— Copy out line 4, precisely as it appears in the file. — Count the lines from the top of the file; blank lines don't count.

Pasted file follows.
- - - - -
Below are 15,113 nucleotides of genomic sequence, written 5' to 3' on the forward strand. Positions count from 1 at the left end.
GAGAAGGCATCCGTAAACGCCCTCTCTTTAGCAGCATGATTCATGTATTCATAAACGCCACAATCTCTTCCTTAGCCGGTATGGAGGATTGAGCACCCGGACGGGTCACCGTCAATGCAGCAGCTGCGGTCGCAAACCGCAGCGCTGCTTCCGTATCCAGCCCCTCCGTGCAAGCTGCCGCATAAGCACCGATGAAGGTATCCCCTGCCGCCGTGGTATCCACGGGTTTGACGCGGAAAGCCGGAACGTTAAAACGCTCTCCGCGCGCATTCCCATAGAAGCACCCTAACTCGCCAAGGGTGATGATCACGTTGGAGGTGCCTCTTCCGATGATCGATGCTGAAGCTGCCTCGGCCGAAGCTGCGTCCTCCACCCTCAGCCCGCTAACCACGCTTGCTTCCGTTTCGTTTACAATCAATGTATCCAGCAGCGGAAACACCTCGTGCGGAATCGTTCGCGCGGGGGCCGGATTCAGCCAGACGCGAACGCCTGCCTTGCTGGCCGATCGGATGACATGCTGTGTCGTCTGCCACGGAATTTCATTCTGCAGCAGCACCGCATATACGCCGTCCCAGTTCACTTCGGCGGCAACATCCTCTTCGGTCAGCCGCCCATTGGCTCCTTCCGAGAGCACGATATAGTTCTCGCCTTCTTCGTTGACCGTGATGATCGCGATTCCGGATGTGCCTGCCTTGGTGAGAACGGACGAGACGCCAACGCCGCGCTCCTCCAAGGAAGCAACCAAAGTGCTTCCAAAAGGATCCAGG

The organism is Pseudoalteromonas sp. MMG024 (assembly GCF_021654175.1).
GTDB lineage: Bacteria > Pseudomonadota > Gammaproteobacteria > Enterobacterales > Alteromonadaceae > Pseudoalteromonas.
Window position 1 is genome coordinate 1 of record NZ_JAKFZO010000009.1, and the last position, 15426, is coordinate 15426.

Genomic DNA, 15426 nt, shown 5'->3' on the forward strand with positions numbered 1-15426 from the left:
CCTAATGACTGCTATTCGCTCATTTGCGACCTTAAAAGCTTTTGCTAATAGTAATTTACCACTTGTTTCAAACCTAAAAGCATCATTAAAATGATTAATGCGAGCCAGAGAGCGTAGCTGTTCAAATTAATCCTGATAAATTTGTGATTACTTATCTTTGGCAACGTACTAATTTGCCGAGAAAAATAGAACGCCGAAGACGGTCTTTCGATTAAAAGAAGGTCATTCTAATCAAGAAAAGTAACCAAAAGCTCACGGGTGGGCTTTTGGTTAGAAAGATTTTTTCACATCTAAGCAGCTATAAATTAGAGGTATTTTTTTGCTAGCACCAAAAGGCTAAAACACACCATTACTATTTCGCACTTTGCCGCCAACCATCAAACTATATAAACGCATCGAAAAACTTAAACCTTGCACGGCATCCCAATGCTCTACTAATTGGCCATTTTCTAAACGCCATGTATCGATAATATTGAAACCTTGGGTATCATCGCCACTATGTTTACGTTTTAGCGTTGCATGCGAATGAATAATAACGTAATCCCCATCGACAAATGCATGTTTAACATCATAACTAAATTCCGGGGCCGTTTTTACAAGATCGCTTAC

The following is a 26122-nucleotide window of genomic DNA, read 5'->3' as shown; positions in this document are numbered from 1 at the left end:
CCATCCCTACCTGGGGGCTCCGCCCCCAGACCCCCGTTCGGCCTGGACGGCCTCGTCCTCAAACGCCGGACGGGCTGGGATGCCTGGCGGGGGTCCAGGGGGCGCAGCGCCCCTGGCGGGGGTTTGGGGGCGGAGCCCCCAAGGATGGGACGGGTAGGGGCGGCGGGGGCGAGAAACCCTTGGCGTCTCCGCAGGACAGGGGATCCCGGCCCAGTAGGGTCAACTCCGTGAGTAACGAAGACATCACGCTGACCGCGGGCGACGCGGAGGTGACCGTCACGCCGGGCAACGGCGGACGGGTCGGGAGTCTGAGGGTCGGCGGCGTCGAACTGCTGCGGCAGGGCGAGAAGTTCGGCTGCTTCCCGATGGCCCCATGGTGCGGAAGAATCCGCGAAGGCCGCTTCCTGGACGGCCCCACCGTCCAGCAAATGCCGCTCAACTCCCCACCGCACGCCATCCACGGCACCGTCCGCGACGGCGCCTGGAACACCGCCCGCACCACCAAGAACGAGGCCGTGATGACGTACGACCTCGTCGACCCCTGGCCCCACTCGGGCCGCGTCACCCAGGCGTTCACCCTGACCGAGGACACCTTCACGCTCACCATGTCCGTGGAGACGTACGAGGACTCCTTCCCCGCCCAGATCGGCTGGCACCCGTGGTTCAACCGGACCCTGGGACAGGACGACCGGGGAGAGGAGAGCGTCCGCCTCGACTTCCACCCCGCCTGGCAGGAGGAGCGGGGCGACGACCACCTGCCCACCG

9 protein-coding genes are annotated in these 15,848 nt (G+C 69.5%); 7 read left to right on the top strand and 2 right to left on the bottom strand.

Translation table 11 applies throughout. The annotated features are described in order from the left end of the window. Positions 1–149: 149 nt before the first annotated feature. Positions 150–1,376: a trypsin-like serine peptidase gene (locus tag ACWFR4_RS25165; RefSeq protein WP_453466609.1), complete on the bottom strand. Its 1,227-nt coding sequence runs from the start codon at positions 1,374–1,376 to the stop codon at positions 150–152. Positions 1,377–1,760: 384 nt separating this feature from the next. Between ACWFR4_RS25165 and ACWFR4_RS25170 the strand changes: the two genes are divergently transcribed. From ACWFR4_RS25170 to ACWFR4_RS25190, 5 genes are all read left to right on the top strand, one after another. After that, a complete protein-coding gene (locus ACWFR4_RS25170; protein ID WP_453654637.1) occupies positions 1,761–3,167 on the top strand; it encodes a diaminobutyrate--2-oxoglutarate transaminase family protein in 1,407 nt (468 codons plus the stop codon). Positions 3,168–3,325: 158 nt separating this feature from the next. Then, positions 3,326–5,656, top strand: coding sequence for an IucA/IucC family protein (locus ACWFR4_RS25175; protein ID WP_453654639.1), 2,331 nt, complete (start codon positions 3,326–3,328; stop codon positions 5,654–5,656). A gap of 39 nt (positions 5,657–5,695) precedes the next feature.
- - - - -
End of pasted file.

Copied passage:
GTDB lineage: Bacteria > Pseudomonadota > Gammaproteobacteria > Enterobacterales > Alteromonadaceae > Pseudoalteromonas.